Roses are a beautiful asset to any garden. However, they do require some special care to keep them healthy and vibrant.
Autumn is the time to start preparing your roses for winter. This is called winterizing your roses. The winterization of roses is a very important maintenance practice to ensure vigorous growth from
year to year.
The goal of rose maintenance prior to winter is to create a garden that is free of insects and diseases which may survive the winter if not eradicated before the winterization of the roses has been
Even though many roses continue to bloom until October or even later, the rose plants need to start hardening off to help them survive winter temperatures. Stop fertilizing roses in late summer or
early fall to discourage lush new growth that would not have time to harden off before winter. Instead of deadheading the spent roses, allow them to form fruit (the rose hips) which can be a source of food for birds during
the winter as well as adding attractive color to fall and winter landscapes. This is an important step of winterizing roses.
Tender roses, such as Hybrid Tea Roses, Grandiflora Roses and Floribundas must have winter protection. After a killing frost in late fall but before the soil freezes, plants become dormant, which is
most likely late November or early December; this is the time to prepare the roses for winter.
Most gardeners donít think about burying their roses, but thatís essentially what they should do to protect them from winterís extremes. Similar to hibernation in animals, roses and other woody plants
go through a dormant (rest) period in the winter.
A little fall pruning is advisable, but the main pruning should be in early spring. Reduce breakage of tall canes by winter winds by cutting them back to 30 to 36 inches and tying the tips together.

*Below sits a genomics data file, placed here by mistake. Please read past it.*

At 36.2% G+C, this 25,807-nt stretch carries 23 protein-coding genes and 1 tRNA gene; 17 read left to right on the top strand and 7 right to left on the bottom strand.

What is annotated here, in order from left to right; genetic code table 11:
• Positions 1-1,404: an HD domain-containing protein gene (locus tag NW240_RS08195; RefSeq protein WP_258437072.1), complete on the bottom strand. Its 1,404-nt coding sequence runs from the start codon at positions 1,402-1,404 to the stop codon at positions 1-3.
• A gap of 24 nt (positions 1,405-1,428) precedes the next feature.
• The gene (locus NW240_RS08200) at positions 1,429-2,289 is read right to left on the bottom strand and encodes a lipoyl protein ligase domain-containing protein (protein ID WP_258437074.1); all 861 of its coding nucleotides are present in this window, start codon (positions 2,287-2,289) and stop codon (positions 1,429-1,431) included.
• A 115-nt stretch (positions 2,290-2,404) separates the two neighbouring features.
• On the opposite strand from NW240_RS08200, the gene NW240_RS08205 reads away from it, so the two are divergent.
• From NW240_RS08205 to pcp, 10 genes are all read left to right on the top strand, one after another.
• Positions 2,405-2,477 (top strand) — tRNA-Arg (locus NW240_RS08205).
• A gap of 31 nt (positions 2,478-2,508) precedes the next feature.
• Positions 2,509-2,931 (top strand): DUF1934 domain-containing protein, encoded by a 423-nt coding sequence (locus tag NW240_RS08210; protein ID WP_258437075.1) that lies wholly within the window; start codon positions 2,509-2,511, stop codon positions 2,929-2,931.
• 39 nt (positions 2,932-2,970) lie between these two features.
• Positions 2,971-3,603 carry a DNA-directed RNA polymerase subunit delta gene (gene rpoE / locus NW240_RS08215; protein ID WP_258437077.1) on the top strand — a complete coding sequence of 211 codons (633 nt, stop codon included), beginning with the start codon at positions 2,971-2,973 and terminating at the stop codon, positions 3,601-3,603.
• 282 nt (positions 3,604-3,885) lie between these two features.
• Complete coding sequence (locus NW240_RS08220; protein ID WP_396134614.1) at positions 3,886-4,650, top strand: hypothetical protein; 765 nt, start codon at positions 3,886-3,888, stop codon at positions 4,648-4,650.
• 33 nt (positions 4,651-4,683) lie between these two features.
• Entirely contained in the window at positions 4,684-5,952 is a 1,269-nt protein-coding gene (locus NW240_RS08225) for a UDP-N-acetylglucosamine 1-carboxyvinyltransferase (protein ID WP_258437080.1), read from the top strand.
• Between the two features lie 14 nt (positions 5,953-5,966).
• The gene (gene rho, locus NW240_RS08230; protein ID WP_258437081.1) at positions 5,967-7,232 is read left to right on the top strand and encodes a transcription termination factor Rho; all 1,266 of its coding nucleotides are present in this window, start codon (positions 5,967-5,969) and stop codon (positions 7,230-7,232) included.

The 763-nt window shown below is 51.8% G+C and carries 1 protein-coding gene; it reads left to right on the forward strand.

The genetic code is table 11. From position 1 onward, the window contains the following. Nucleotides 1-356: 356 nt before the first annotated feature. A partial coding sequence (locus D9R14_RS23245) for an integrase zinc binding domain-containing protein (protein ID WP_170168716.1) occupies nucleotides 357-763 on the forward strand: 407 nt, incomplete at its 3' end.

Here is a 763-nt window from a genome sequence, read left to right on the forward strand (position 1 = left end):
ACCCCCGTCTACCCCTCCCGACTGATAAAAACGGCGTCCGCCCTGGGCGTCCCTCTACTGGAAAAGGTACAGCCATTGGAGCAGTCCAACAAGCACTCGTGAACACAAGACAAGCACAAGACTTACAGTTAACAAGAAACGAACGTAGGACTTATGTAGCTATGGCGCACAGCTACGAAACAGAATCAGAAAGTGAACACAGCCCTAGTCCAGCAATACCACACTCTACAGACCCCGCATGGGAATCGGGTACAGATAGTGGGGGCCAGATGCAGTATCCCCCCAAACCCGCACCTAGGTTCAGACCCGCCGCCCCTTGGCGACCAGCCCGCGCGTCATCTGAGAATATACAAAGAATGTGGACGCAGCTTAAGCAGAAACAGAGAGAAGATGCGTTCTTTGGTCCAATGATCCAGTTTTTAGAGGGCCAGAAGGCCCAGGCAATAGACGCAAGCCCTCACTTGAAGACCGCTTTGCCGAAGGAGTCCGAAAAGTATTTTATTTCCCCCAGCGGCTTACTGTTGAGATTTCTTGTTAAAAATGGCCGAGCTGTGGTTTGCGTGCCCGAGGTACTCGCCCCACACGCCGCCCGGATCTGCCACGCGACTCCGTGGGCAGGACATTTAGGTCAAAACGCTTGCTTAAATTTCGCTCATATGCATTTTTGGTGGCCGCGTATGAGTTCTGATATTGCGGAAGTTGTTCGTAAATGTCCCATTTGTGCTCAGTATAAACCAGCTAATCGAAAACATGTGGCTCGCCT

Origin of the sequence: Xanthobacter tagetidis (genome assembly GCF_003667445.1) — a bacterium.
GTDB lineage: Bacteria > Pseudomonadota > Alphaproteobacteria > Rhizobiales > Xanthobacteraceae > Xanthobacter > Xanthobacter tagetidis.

Remove the remaining leaves from the plant and the debris from the area around the plant. The leaves and debris should be gathered and disposed of in the trash Ė not in a compost pile. Many rose diseases can survive the
winter only to infect the roses again.
Mound the soil over the crown and lower stems to a depth of 8 -12 inches. The sloping mound of soil will protect the surrounding root system. Bring the soil from another part of the yard or purchase
soil. Donít scrape up the soil from around the rose plant since this will damage the roots and expose them to the cold. Then pile dead leaves, straw, boughs, or some similar material on top of the soil mound.
To winterize climbing roses, remove them from their support. Lay them on the ground and cover the branches with 3 to 4 inches of soil. If this cannot be done, gather the tips of the stems together,
tie them, and wrap them in straw with a wrapping of burlap after that. The base of the climber should be covered with 10 inches of soil.
Container grown roses can be successfully protected by laying them on their sides and burying them, without removing the plants from their containers. Healthy roses protected by burying them over
winter generally survive with very minimal cane damage. An alternative method of protecting miniatures and other container grown roses is available to those with either an unheated garage or a room where there is a
reasonable degree of control of the winter temperatures.
Even though Knockout roses are hardy, it is still important to protect them from cold winter temperatures. Plan to winterize Knockout roses after the first frost in the area, when the plants begin to
enter winter dormancy. Mound soil around the base of the Knockout rose bush until it is 8 to 10 inches up the stem.
A heavy blanket of snow may well be the best winter protection for roses since it prevents the soil from getting too cold under it and at the same time prevents the warming of the roots which may
entice the rose into premature growth.
When severe winter conditions have subsided, which is typically mid-March or early April, remove most of the mulch and soil from around the bases of the plants. With proper winterization techniques,
you will be blessed with healthy and delightful roses in the spring.
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Read other articles by Carolyn Black